FIG. 1 is a block diagram of a datacenter, in accordance with exemplary embodiments of the present invention. The datacenter is referred to by the reference number 100. The datacenter 100 includes computing resources 102, which may include one or more servers, desktop computers or the like. The computing resources 102 are connected to one or more storage resources 104. The storage resources may include disk drives arranged as virtual drives, storage pools or the like. The storage resources 104 may be organized as a large scalable storage system, with a large number of individual components. Moreover, the storage resources 104 may be disposed locally or remotely (or some combination of the two) relative to the computing resources 102.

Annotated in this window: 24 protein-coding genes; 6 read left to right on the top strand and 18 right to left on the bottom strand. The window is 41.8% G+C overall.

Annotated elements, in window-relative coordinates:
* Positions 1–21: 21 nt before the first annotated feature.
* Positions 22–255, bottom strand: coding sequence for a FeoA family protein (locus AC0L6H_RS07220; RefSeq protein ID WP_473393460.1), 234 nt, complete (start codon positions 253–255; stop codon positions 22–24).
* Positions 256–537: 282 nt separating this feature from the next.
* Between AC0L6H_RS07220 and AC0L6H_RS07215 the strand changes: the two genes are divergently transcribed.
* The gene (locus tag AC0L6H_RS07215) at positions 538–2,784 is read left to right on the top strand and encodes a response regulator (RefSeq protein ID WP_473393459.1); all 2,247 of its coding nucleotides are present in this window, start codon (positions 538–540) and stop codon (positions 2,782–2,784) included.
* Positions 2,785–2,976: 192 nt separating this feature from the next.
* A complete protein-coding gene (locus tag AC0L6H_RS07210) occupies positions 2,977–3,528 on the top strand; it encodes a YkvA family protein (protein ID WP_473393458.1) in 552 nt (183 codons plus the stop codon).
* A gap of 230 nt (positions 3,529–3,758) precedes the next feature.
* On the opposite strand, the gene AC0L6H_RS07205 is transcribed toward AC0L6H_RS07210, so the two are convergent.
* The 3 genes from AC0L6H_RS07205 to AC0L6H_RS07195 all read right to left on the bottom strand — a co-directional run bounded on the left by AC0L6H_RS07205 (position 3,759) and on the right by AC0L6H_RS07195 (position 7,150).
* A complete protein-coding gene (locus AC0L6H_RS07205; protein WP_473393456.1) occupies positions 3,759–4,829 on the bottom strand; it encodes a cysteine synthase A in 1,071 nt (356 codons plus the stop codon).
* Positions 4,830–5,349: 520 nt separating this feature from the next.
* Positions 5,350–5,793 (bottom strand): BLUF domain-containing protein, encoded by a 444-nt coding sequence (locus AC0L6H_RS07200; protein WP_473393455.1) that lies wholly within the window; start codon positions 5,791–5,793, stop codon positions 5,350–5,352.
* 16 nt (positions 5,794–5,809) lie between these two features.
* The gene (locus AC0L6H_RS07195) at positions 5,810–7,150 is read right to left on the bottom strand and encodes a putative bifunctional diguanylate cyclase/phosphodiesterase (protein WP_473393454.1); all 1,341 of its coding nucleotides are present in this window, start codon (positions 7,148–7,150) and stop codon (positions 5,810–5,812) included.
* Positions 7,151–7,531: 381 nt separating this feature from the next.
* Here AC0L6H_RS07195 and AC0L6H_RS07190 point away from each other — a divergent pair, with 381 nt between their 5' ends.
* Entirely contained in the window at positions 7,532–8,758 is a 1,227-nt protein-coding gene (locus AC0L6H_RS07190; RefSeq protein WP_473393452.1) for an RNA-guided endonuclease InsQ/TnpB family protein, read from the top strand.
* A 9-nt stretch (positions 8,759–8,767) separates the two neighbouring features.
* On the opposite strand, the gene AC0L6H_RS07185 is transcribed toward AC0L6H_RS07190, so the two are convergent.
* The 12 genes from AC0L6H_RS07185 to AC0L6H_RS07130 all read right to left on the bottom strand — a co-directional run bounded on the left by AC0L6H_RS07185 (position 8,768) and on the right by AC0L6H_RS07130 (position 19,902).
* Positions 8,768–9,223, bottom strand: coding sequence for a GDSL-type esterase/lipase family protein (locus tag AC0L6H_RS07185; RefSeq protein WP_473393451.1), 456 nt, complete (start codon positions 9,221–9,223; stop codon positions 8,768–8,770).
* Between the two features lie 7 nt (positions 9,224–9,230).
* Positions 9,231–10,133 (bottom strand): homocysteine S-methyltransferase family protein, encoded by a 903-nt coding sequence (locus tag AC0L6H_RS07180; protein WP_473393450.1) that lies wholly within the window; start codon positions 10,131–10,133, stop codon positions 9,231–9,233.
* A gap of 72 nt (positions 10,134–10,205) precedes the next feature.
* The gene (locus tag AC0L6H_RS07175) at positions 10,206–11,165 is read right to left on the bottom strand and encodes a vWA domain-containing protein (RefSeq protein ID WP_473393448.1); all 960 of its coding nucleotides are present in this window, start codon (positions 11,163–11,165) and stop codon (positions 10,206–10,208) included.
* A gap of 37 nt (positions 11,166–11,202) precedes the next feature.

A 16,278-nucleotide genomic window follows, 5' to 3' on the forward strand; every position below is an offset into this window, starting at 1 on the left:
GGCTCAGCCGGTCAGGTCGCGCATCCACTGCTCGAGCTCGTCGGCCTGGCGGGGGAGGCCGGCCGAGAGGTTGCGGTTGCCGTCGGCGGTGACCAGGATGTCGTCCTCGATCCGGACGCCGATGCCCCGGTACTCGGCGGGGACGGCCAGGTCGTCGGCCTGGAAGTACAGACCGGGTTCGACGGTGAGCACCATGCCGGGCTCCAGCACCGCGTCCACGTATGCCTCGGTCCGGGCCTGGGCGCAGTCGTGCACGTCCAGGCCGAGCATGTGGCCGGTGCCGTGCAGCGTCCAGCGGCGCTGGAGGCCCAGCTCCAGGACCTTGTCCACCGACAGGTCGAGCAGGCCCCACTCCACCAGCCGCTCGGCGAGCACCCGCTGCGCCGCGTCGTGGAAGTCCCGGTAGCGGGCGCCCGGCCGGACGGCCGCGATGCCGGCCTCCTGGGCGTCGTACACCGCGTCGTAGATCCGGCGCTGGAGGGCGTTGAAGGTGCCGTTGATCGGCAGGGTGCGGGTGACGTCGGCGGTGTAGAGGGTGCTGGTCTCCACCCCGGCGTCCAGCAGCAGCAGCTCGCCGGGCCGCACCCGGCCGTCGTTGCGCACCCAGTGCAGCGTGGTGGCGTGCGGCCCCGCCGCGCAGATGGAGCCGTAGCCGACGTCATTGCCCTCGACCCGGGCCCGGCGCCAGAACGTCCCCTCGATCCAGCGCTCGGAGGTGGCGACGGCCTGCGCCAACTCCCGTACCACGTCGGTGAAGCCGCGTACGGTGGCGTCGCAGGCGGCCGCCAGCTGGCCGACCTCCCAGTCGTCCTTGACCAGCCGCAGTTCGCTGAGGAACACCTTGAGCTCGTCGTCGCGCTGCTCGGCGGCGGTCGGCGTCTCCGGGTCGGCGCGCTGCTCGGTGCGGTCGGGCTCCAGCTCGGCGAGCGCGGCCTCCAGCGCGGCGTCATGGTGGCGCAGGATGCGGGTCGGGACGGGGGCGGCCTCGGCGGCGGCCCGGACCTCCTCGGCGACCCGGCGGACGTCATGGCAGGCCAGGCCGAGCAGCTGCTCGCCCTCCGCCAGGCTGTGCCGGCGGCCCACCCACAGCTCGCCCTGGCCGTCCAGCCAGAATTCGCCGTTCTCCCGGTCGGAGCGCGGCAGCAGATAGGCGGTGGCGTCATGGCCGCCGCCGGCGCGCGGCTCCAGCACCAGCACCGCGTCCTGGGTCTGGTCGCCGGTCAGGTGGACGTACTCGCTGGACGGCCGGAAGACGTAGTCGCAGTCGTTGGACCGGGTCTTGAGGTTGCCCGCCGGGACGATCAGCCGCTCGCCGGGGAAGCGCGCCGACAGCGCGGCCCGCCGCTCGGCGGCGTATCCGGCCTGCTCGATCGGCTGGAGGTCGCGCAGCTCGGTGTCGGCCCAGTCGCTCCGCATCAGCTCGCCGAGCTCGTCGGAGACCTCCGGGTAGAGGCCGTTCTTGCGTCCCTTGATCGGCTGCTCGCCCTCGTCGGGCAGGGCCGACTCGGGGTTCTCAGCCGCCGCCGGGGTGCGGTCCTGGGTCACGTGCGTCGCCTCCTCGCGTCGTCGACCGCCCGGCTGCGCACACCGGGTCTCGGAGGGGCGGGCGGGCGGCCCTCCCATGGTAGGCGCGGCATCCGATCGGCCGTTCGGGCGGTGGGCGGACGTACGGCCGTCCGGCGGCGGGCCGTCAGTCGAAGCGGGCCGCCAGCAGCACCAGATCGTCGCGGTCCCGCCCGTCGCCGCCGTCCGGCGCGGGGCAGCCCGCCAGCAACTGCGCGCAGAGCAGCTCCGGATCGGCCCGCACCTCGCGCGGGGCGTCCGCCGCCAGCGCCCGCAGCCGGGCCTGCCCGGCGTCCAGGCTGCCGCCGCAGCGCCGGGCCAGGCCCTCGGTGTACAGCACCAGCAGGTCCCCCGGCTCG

In a typical datacenter, customers provide a service level objective for their applications. A service level objective corresponds to a desired level of performability when the datacenter is running the application. The datacenter may enter into an agreement known as a service level agreement, in which the datacenter agrees to provide a specific service level for the application. The specific level of service may be measured by one or more performability metrics. One or more system administrators may allocate the computing resources 102 and the storage resources 104 to provide the necessary service level to accommodate the customers applications. As explained herein, an exemplary embodiment of the present invention relates to selecting a full configuration of the storage resources 104 to optimize the cost of running a given application while meeting the specific service level agreement for the application.